Editor: Loop wouldn't have mitigated recent traffic nightmare
The pathetic state of what passes for a surface street grid in Baton Rouge was on full display Aug. 22 when a tanker truck leaking a toxic chemical not only closed Interstate 10 but effectively shut down much of the city, says Business Report Executive Editor JR Ball in his new column. "Absent I-10 to ferry commuters to their jobs, drivers had no choice but to use surface streets that were never designed to handle such volume. Which—as one might expect during a 20-minute commute that, on this day, lasted nearly four blood pressure–soaring hours—led to the invention of many new and colorful four-letter expletives to express the colossal exasperation that can only be experienced during a 60-minute, horn-honking, middle-finger-waving, inch-by-inch, quarter-mile crawl down Bluebonnet Boulevard," Ball writes. While many motorists who had a similar experience immediately took to their online social networks to vent their frustration and call for support of the "much-hyped, NIMBY-opposed, toll road of a loop," Ball says an interstate loop around Baton Rouge wouldn't have made Aug. 22 any more pleasant for anyone caught in traffic. "The underlying cause of the traffic disaster was not the absence of a loop but the absence of any semblance of a surface street grid," Ball says. Read the full column here. Send your comments to email@example.com.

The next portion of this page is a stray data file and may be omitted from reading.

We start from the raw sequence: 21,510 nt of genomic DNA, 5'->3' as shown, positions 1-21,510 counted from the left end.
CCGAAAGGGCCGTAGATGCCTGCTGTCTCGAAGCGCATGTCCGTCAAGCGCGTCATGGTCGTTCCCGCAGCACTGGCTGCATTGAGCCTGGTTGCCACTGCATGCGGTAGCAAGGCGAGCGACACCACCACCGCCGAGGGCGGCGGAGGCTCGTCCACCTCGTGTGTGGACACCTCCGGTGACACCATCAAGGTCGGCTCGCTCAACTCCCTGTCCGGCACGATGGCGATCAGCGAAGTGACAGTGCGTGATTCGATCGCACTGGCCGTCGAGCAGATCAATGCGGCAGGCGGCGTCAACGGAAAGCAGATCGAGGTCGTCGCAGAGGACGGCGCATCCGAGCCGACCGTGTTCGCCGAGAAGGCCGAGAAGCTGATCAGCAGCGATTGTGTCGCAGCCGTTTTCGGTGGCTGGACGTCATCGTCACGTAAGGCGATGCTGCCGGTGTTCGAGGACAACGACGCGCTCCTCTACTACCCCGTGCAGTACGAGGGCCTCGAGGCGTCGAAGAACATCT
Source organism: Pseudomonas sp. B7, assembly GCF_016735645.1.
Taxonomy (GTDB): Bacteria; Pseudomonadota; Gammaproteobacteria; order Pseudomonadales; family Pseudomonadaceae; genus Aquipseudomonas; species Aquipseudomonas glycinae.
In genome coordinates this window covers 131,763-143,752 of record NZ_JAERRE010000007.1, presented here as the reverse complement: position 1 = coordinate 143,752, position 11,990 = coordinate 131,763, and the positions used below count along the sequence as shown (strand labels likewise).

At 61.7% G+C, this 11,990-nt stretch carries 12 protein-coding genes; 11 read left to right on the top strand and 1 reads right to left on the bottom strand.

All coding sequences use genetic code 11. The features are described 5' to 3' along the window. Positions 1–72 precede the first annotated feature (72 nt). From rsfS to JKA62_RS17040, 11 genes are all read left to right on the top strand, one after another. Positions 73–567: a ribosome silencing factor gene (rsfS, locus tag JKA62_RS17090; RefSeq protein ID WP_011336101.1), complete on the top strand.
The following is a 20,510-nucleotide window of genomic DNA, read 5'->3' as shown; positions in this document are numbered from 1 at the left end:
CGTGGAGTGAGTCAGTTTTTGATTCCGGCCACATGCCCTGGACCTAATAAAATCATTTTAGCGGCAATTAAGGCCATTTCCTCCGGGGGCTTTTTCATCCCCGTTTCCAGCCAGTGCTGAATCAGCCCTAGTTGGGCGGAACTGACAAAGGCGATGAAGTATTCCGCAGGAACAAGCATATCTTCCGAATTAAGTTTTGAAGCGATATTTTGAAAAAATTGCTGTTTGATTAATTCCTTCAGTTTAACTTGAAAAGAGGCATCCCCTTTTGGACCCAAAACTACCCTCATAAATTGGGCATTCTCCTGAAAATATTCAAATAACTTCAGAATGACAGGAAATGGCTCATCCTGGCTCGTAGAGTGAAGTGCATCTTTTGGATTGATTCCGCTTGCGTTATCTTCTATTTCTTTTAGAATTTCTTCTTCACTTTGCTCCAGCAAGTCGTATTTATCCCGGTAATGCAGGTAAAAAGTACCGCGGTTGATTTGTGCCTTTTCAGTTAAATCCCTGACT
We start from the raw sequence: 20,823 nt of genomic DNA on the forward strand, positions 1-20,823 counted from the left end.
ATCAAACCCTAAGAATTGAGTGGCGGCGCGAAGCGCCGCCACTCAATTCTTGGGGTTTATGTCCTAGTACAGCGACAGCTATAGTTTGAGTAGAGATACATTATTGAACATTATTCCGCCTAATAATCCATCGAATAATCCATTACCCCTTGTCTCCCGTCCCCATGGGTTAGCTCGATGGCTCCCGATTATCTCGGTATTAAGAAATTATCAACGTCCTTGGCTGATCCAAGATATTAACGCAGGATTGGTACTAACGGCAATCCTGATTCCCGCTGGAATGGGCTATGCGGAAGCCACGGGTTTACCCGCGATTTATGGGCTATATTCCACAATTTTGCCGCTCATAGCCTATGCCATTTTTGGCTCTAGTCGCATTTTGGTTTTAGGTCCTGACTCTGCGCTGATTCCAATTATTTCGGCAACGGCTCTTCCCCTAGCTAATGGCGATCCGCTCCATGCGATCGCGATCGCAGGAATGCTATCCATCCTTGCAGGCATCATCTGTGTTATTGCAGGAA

comments powered by Disqus
The $50 billion boom